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 Posted: Sun Jul 12th, 2015 03:47 am
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projektmaker2008
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Hi folks
This week I have come up with one such layout that I wanted to share with you experts for feedback  :)
I've taken a video which is on my Youtube page:

I will talk you through it... 
It consists of:  inner and outer loop lines within a valley that are almost together the whole route, the outer of them joins to an upper loop on an elevated area. There is a station on each level plus tunnels and bridges, and a turntable and a coal mine within the valley will make for interest operating them.

In Detail From it you will see a double loop track from a station in the foreground that enter a double tunnel to the left (hillside obviously), these exit the hillside via tunnels at differing levels (not quite that different but the polystyrene/cardboard is some representation for now) at the back left of the surface then they come back down together at the right then finish at the main station. The outer of the double loop is a passenger line and the inner is a service line. 

The service line is connected to a turntable on the right and a coal mine that will be on the left hillside, also a short goods branch line is there. The turntable serves 6 main branches that I may embark on making a roundhouse to cover them at some point. There is also water and coal points. The coal mine can leave its area and join the service line or go to the coal drop via the turntable.

Back in the foreground but just beyond the station there is 4 sidings for passenger carriages etc, one of which you might notice is an operating mail one (I intend there to be as much to do on here as possible!) These 4 lines join through via a crossthrough piece on the service line and keeps those passenger trains to the outer line. There is a scissor crossing within the station area that allows crossing between both loops.

Looking at the back area again and the outer line of the double loop, there is a leaving and joining line to the upper line that encompasses the whole layout. The girder bridge and viaduct keep it all from being landlocked!

Functionality Having the elevated section all the way round will allow me to make the sides of the frame stronger using 6mm MDF fixed to it. This will be about 30cm (1ft) tall and have a printed backdrop or at least a watercolour wash of sky blue. I will also mount the controls at the front to the right of the girder bridge for the near and far stations and the 4 line sidings. Controls at the well will be for coal mine and turntable etc. I am not sure that its a good idea to put controls in more than one place??

When travelling from the main (near) station to the the elevated one, the train will go to the left and up to the top, then upon returning it will take a full loop of the top passing above the main station before rejoining the outer main loop and down to the main station.

Operating the [eventual] coal mine should be entertaining. I believe there are operating wagons to tip their contents of coal or ore etc, though I am not sure that will work well with those three section coal stores as I've got one by the turntable.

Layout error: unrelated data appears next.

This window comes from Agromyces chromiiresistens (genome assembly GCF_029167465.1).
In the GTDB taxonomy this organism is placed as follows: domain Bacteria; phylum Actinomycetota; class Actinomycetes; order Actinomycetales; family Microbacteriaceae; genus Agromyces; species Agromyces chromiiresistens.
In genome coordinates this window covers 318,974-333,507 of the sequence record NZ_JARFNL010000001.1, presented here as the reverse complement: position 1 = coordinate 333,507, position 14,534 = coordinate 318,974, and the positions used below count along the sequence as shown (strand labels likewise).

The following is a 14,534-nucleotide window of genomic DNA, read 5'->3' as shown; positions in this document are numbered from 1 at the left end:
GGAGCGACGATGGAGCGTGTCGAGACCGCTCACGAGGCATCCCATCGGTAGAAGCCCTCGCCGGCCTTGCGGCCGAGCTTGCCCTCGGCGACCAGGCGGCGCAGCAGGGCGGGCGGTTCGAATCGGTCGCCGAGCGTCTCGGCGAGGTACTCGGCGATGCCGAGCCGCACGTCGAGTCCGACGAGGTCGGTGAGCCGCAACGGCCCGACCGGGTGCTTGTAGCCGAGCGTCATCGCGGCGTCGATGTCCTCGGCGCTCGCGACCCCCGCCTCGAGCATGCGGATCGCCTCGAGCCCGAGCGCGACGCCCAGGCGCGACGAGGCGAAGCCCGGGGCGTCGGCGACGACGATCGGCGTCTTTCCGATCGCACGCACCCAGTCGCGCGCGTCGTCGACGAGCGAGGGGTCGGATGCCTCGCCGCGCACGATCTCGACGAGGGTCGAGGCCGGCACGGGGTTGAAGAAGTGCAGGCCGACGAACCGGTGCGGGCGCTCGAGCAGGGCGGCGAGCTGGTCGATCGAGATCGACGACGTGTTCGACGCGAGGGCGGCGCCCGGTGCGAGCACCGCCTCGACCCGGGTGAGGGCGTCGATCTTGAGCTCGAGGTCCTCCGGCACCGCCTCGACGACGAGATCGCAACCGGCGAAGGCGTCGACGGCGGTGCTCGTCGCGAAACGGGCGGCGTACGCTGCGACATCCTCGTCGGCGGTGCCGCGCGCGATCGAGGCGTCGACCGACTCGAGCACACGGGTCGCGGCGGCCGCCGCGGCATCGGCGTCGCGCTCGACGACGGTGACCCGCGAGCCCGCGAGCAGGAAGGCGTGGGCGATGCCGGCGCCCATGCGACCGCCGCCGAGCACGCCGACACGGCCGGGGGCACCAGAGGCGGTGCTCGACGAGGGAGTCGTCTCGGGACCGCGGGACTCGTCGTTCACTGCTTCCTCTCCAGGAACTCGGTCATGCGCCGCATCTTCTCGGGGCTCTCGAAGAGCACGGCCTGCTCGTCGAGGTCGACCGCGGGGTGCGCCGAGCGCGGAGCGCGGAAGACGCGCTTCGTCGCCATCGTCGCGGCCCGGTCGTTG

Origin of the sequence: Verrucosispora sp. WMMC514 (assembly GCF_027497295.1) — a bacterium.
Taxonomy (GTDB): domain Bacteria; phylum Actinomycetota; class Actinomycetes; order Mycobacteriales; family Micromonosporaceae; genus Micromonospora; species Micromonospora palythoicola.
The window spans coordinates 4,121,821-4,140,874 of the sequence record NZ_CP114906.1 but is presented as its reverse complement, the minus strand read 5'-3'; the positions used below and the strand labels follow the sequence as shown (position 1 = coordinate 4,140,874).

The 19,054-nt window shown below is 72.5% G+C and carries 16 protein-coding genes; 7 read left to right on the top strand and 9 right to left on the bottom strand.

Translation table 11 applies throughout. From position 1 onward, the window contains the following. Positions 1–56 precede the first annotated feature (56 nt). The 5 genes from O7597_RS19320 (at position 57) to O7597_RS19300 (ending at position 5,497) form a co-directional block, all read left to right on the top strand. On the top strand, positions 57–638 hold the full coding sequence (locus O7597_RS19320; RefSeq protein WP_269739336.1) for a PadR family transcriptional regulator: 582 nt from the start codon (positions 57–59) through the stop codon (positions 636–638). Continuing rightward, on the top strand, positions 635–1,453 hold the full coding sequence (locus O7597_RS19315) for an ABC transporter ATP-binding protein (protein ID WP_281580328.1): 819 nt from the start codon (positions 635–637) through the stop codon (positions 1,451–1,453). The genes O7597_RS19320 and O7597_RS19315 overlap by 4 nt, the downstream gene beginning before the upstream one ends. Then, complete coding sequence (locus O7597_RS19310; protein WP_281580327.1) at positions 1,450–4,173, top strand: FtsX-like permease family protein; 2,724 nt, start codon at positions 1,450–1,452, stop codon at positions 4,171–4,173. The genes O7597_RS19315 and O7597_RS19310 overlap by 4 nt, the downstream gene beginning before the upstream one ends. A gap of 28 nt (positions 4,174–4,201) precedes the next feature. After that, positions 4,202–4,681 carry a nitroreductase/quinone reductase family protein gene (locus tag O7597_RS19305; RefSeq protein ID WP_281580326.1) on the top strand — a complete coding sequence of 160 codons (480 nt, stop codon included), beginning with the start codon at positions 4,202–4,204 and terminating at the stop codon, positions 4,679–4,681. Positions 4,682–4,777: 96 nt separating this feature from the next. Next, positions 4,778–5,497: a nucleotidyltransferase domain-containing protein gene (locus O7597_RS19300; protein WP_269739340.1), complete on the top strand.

There will be roads in and out under the viaduct and girder bridge and another at the top for the elevated station.

Building My aim has been to create a very old era appearance, say 1940s give or take. I shall be buying lots of street lamps and accessories to achieve the appearance needed for this. The Metcalfe good shed is the only new building on there. There is quite a contrast between the Hornby platform and the half depth one! Some modifying of both will be needed to make them more similar in appearance.

I have been watching youtube videos on making hills etc, this should be fun and I am looking forward to doing so. I recently came across using teddy bear fur fabric and painting it green to make grass. The effect was very realistic!!

The track laid out is what I have as far as setrack but I have about 15 pieces of Peco flex track that will be used on it as much as possible. Some of the points are the old Hornby type that I gather are prone to derailing, so I will obtain newer or Peco ones where possible.

So, please let me know this week what you all think. I have spent alot of time looking at what other people are doing; from the small to the large. I had to go with what I have space and consider what I would like to get out of it which I hope will be alot. Hannah seems quite impressed so far and continues to be busy as ever so has not put much input into the layout. I have realised that the main station will be poorly accessed for passengers, so it will need the elevated line making narrower so there can be a half depth platform at the nearside then a footbridge to the three platforms can be scratch built. Ticket offices will be the entry point. Otherwise a subway route could be employed.

One final note: Hannah got a Stephenson's Rocket that is OO gauge and I think I will find a place near the main station to place it on a little piece of track of it's own with a tiny standing information sign of what it is, to create a monument of it. Probably with some tourists around it will really set it off! Its not an operating type, just a mock up version.  
That's all for now. Hopefully I have done some good  :???:



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 Posted: Sun Jul 12th, 2015 02:28 pm
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First thing I've noticed in your video Steven is your inclines look far too steep.